Government Should Adopt Nuclear Power To Achieve Net Zero, Business Group Says


The government should “stop bowing to the melodrama of eco-alarmists like Greta Thunberg” and “go nuclear and fracking,” said John Longworth, chairman of the Independent Business Network (IBN).

The family business association argues that the two energy sources could be key elements of an alternative and profitable path to net zero carbon emissions by 2050.

Longworth criticized the government’s plans to raise taxes and rely more on ‘trendy’ energy sources such as wind power to meet its climate goals.

He believes it will “stifle competitiveness, drive out innovation and impose extraordinary costs on an economy struggling to recover from the pandemic.”

IBN stresses that nuclear power is the cheapest and most consistent source of low-carbon electricity.

On a long-term cost basis, it is 65% lower than that of gas with carbon capture and storage (CCS) and 36% lower than that of onshore wind.

Therefore, he argues that the government should prioritize the mass replication of existing power plant designs, as has been done with EDF Energy’s Sizewell C, where a saving of 20% is expected.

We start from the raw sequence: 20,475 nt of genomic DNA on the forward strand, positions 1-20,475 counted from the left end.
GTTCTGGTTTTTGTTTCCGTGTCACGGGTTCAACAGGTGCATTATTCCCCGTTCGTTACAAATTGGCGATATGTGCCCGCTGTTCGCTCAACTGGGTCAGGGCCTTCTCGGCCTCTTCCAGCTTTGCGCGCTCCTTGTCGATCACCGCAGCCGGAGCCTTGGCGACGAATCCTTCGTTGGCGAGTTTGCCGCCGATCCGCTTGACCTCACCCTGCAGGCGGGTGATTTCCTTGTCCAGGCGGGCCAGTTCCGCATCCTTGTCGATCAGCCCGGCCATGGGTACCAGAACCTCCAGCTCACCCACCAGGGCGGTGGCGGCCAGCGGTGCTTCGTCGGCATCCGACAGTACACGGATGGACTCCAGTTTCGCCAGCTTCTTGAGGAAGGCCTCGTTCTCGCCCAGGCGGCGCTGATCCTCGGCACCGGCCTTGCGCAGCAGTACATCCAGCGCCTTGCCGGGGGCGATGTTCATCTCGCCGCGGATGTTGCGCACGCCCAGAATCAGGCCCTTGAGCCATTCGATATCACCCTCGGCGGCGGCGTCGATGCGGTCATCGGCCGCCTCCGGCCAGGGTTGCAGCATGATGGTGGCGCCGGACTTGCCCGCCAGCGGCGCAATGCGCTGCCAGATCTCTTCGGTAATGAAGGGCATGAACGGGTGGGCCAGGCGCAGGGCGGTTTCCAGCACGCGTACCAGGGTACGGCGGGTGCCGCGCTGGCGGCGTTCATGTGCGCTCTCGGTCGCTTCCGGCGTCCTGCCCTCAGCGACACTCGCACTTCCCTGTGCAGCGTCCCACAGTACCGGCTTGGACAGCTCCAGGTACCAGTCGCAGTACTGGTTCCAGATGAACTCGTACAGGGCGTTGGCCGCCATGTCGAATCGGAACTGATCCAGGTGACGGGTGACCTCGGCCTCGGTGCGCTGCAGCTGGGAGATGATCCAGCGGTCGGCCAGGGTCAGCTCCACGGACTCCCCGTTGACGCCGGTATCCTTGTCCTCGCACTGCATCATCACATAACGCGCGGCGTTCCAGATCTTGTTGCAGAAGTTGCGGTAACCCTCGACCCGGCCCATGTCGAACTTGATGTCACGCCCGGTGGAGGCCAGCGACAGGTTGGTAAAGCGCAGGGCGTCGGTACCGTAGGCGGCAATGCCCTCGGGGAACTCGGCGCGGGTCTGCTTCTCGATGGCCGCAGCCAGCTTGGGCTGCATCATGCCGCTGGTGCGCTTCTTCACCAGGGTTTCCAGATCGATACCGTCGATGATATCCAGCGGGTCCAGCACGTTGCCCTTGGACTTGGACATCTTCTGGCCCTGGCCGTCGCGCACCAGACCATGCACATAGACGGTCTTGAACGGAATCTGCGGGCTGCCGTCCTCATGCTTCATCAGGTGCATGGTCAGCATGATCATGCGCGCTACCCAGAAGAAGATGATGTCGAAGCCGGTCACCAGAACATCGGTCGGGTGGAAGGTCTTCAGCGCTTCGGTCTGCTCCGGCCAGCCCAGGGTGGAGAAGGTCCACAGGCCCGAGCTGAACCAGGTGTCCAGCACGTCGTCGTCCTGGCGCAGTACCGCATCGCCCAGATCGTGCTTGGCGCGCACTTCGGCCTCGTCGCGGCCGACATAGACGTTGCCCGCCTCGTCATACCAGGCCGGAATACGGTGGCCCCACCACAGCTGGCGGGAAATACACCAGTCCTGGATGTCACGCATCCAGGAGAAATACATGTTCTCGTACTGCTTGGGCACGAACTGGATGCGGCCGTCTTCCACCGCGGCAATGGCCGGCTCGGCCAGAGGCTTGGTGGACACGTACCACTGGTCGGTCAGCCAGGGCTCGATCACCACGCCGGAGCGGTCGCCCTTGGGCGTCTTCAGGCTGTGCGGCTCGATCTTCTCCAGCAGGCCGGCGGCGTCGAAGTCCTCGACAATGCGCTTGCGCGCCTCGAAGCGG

Longworth said: “Nuclear may not sound cute, but it is cost effective, environmentally friendly, safe and secure. Unlike wind, we can accurately predict how much electricity will be delivered to the national grid on any given day.

IBN is also pushing the government to embrace hydraulic fracturing again and drop its moratorium on the practice.

He sees the import of gas over great distances to be a key factor in increasing carbon emissions, which can also jeopardize the UK’s energy security.

Russia, a major supplier of gas to Europe, has been engaged in energy disputes with the EU in recent months.

Longworth concluded: “As the business community recovers from the biggest peacetime disaster it has faced, the Prime Minister must give up populist headlines and do what science tells us instead. Businesses are counting on it.

Business Secretary Kwasi Kwarteng recently unveiled his intention to invest significantly in nuclear energy with the Nuclear Energy (Funding) Bill.

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